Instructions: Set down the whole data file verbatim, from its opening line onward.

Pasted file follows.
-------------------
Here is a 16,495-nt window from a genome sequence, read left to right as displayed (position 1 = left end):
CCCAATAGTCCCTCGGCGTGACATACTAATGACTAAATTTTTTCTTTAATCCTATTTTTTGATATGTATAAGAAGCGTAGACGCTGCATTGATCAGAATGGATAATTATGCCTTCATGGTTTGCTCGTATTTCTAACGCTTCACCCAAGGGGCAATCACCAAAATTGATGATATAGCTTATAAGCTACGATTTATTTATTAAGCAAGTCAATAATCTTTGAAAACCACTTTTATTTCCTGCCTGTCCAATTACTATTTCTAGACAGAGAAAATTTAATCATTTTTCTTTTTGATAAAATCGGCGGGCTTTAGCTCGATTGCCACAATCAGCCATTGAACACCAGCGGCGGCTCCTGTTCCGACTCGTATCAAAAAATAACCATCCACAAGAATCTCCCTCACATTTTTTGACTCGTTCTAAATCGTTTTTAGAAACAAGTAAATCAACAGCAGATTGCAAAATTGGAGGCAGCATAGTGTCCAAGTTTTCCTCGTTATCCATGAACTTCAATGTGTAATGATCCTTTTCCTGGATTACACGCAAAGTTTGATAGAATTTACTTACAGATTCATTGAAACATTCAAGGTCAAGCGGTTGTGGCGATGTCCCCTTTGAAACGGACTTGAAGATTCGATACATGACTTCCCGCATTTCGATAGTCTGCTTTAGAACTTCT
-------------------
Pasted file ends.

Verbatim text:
Here is a 16,495-nt window from a genome sequence, read left to right as displayed (position 1 = left end):
CCCAATAGTCCCTCGGCGTGACATACTAATGACTAAATTTTTTCTTTAATCCTATTTTTTGATATGTATAAGAAGCGTAGACGCTGCATTGATCAGAATGGATAATTATGCCTTCATGGTTTGCTCGTATTTCTAACGCTTCACCCAAGGGGCAATCACCAAAATTGATGATATAGCTTATAAGCTACGATTTATTTATTAAGCAAGTCAATAATCTTTGAAAACCACTTTTATTTCCTGCCTGTCCAATTACTATTTCTAGACAGAGAAAATTTAATCATTTTTCTTTTTGATAAAATCGGCGGGCTTTAGCTCGATTGCCACAATCAGCCATTGAACACCAGCGGCGGCTCCTGTTCCGACTCGTATCAAAAAATAACCATCCACAAGAATCTCCCTCACATTTTTTGACTCGTTCTAAATCGTTTTTAGAAACAAGTAAATCAACAGCAGATTGCAAAATTGGAGGCAGCATAGTGTCCAAGTTTTCCTCGTTATCCATGAACTTCAATGTGTAATGATCCTTTTCCTGGATTACACGCAAAGTTTGATAGAATTTACTTACAGATTCATTGAAACATTCAAGGTCAAGCGGTTGTGGCGATGTCCCCTTTGAAACGGACTTGAAGATTCGATACATGACTTCCCGCATTTCGATAGTCTGCTTTAGAACTTCT